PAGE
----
Serb nationalist leader Seselj may seek €14mn from UN tribunal for years of 'suffering'
Seselj says he previously filed a €12-million (US$13.6 million) claim against the court, but may ask for an extra €2 million euros ($2.2 million).
Once the leader of the nationalist Serbian Radical Party, Seselj was accused of inciting and financing crimes against Croat, Muslim, and other non-Serb populations, which were committed by the Serbian militias from 1991 to 1993.
He was acquitted of all nine charges of crimes against humanity and war crimes on Thursday.
“I had already filed a €12 million compensation claim in 2012. Now I could expand that claim by two million more, because all these years I have been through a lot of suffering waiting for the verdict,” he said at a press conference in Belgrade on Thursday, as quoted by RIA Novosti.
Speaking to reporters after the court's decision, Seselj said the judges “returned the only possible verdict,” after “so many trials of innocent Serbs.”
However, the much awaited verdict was 13 years in the making.
Seselj surrendered to the International Criminal Tribunal for the former Yugoslavia (ICTY) in February 2003, days after his indictment. He spent almost 12 years in custody before being released for medical reasons in November 2014, to receive cancer treatment in Serbia.
When his first trial was canceled in 2006, he went on hunger strike to insist on his right to defend himself in court. When a second trial opened up in 2007, he cast himself as a martyr and expressed regret that the tribunal did not allow for the death sentence.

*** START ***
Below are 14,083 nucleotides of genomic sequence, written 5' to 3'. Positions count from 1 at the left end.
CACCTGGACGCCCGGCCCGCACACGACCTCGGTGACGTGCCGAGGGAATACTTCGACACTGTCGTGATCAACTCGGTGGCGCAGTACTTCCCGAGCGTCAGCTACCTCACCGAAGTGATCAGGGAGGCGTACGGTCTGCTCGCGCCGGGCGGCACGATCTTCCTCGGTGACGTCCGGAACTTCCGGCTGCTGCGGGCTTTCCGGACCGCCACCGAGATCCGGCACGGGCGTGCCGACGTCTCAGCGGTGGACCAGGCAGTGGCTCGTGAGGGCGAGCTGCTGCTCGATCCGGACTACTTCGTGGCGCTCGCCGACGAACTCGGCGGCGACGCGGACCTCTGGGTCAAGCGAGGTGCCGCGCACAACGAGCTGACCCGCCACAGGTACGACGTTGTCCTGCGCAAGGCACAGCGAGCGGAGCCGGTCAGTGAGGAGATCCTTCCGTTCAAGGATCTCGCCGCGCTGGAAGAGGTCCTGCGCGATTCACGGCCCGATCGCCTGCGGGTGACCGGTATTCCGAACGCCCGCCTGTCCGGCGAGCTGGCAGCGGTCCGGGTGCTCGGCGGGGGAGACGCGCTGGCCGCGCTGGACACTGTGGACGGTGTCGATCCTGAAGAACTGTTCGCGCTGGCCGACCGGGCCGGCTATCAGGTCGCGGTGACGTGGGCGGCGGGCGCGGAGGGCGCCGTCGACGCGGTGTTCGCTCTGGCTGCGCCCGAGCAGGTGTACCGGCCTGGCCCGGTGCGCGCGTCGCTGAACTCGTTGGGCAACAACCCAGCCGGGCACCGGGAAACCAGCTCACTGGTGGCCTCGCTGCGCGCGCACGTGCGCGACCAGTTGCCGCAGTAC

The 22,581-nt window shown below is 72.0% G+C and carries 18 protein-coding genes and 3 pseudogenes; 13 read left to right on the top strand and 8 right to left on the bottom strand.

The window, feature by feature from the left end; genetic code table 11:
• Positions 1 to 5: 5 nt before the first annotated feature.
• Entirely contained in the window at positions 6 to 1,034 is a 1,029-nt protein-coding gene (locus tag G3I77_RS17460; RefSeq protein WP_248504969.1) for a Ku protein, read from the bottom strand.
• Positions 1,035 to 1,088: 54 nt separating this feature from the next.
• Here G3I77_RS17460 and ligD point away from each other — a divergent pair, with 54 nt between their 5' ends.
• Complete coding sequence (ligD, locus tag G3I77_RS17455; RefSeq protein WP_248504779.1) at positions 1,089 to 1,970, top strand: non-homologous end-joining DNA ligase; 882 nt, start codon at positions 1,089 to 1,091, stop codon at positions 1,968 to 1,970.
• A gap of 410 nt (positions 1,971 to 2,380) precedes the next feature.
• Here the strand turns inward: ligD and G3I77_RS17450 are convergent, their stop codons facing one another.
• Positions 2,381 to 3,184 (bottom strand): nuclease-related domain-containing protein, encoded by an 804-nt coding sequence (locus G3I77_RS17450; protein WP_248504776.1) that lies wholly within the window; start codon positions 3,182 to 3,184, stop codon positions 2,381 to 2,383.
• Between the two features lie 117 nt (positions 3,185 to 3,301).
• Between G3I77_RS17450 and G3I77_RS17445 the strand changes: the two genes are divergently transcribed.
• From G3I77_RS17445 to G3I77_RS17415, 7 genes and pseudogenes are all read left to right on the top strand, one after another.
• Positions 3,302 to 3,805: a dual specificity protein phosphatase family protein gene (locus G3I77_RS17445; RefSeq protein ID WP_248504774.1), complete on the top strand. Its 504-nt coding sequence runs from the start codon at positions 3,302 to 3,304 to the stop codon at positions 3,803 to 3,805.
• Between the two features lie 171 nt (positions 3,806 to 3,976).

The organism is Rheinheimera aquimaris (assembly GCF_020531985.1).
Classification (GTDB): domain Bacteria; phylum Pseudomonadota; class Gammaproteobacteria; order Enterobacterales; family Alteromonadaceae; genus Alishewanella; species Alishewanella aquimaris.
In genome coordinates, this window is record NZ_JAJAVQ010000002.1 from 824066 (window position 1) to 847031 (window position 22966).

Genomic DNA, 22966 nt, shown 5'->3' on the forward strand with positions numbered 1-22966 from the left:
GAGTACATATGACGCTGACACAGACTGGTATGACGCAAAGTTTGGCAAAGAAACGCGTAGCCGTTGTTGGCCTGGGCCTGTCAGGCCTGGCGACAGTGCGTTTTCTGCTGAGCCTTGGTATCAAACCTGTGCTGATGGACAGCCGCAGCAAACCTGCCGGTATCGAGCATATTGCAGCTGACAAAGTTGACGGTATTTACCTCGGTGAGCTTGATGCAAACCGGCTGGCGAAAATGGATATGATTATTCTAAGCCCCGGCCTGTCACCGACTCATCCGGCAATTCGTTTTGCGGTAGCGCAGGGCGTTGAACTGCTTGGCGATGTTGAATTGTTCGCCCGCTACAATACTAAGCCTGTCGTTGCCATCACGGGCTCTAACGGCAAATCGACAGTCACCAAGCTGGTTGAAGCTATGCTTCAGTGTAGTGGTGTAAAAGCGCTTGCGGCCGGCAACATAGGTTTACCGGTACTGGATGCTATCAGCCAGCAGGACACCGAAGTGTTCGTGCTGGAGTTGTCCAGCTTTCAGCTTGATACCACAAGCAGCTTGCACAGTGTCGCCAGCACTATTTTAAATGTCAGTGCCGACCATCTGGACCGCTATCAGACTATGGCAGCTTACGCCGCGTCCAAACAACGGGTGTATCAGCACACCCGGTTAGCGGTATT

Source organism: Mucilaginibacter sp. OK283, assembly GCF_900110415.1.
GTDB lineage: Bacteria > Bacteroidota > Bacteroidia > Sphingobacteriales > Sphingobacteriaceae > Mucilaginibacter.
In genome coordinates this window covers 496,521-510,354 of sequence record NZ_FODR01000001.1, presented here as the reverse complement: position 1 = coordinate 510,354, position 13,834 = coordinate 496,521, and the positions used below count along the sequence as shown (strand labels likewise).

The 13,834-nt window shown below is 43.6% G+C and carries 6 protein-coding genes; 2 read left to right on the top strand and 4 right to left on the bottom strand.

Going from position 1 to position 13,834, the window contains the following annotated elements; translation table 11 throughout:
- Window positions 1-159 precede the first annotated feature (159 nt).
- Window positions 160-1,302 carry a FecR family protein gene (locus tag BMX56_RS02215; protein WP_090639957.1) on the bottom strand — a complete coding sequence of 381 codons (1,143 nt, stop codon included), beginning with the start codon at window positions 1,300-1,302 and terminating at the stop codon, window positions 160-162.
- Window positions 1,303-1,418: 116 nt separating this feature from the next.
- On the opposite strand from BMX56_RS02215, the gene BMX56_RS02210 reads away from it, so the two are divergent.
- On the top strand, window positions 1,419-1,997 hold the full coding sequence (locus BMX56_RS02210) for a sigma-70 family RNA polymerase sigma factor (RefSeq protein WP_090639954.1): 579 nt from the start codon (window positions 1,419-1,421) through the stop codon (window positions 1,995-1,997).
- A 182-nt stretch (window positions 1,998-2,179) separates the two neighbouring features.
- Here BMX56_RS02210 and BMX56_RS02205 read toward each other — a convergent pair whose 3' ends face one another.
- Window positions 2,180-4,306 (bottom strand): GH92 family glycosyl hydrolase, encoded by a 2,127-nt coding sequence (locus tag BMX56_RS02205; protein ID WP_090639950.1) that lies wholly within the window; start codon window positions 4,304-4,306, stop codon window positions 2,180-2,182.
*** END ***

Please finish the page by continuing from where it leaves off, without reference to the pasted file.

In 2011, the former leader appealed to the tribunal demanding release and €10 million compensation for the years of his imprisonment. However, the court did not agree with Seselj's arguments.
The following year, Seselj filed a 96-page request to the tribunal, in which he accused the court of delaying trial and violating his rights, asserting that the court would be required to pay compensation for the years spent in pre-trial detention. However, the tribunal found that Seselj's rights had not been violated, put forward the claims as “baseless,” and refused to pay.
But ill health and over a decade behind bars hasn't deterred Seselj from appearing in the public eye, or from being active in politics. He has been seen publicly burning EU and NATO flags and firing up far-right allies ahead of Serbia's general election in April, in which he plans to stand.
"I don't regret a single day in the fight against the anti-Serbian court," he recently told RT.